The path of reaching your goals will most certainly be filled with obstacles, which cause members to question the validity of the quest. But, it is the members’ driving beliefs, in which they are working towards a greater good, that will keep them trekking on. This is the truest form of “morale.” When faced with adversity the group will dig in its heels and continue to push forward because they believe that they are part of something, and are playing a vital role in the success of the department. The members need to feel important, valued, included and appreciated. This is unfortunately where many “leaders” go astray. For example, let’s look at a relationship. A wife says to her husband that she is no longer happy with their marriage. She tells him that she no longer feels a connection or a partnership throughout their everyday life. The husband decides his best course of action is to buy her a new convertible. It should be fairly clear to many that the husband certainly has missed the point and his relationship is most likely going to become a “stalled train.” Much like the unscripted play, the husband chose to address issues as they arose, as opposed to looking for the foundation of the problem and working towards a meaningful and satisfying solution. The same can apply to your fire department. If a chief senses general disapproval and lack of morale, the answer is not “going easy on the guys for a few days.” The chief’s problems have not been solved, his people remain unmotivated, and they still have not bought in to his plans for the future. That is, if such plans even exist and he is not trying to direct an unscripted play. His approach should be much simpler and more effective — find out what his people value, what drives them, and what it is that will regain their support to begin once again pushing the train. This is how morale is both built and restored.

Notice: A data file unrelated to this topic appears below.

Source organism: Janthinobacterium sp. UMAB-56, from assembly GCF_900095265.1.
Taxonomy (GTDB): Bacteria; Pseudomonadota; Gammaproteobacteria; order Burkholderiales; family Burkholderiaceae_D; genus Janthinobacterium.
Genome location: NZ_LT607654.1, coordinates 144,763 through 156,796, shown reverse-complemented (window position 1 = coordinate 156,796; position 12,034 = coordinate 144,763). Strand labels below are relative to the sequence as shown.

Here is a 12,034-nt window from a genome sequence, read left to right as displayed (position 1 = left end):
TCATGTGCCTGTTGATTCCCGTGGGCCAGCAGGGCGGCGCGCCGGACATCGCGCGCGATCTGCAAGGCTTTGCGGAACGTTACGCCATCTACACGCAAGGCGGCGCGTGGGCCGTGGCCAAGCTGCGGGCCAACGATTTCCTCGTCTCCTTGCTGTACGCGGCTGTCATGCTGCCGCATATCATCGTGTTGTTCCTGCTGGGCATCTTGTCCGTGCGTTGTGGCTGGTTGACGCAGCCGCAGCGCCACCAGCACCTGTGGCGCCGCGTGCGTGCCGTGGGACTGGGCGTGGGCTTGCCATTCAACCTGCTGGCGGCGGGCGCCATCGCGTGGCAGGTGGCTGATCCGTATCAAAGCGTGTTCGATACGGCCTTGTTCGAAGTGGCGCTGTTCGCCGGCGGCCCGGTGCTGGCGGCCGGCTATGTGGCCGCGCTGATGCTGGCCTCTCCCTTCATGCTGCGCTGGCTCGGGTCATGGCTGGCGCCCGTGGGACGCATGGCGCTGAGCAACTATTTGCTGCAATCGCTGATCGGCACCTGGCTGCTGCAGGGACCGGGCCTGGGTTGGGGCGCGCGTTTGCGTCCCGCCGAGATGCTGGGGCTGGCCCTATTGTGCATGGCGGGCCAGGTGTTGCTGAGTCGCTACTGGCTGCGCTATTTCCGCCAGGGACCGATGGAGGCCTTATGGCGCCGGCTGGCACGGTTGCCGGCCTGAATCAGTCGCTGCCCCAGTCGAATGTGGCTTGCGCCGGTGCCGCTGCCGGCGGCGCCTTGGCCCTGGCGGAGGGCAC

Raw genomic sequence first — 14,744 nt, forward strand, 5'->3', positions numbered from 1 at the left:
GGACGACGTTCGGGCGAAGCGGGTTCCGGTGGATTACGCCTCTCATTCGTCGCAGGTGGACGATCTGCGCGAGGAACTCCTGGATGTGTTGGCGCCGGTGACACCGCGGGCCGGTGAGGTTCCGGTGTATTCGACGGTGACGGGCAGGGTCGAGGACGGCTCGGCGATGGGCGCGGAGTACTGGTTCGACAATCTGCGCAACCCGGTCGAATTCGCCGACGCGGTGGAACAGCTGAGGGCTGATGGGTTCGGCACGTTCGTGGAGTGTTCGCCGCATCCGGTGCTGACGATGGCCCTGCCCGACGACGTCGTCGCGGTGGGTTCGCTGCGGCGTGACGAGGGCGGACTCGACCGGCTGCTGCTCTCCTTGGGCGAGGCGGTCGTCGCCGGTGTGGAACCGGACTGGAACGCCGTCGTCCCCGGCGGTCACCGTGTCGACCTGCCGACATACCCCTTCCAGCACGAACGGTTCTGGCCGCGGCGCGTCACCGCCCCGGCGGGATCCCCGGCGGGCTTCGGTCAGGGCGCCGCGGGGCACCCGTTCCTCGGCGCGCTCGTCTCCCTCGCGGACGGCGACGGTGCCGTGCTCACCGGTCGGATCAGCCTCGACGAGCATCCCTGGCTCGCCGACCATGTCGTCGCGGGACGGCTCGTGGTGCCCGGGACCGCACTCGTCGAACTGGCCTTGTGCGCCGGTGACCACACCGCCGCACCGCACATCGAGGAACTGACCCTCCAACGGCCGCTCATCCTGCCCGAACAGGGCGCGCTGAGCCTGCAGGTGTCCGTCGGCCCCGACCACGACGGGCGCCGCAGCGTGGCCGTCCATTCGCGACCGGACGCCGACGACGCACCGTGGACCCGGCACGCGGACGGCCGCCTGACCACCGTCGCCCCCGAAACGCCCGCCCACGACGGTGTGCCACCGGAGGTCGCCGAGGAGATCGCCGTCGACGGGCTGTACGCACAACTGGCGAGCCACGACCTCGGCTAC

Without a belief that the chosen path is the right one, the destination is correct, and the leader knows where he is going, the group will never accept that they are on a quest for The Promised Land. They will never climb out of their seats and help push the train. Sure, they may do enough to simply survive through each day, but that is not efficient, nor effective. Getting people to buy in and give their all in the most impacting way they can each and every day is what drives an organization, and the only way to do that is to harness morale. After all, no athlete is going to give his full effort to a team that doesn’t want to win championships. He is going to rest on the bench to avoid injury hoping to be traded to a winning team. A general manager can draft the greatest athletes in the world to play for his team, but until the coach creates a game plan that every player believes will win, all of these athletes will just go through the motions, never applying their full effort, nor achieving their full potential.

In closing, I’ll turn to a Bruce Springsteen song to illustrate the points that started off this article. The lyrics tell a story of struggle to find belief in what you do, much like a stalled train organization. “I’ve done my best to live the right way; I get up every morning and go to work each day. But your eyes go blind, and your blood runs cold, sometimes I feel so weak I just want to explode.” The narrator worked hard each day trying to achieve but the lack of belief, or buy-in, has worn him down to the point where he wants to stop pushing. Don’t let this happen to your organization or your people. If it does your path to success will become one of slow progress and countless obstacles. Instead inspire your people to believe and to push the organization because the goal at the end of the track is of a greater good. And by the way, the title of that song in case you’re wondering: “The Promised Land.”

Chris Haley is a nine year veteran of the fi re service in the volunteer and career sectors. He has served as a Lt. and is a state of CT Fire Instructor. A graduate of the National Fire Academy, Haley is a published author in the fi elds of personnel development and management, as well as a member of ISFSI and CFDIA. Haley can be reached at haley [email protected].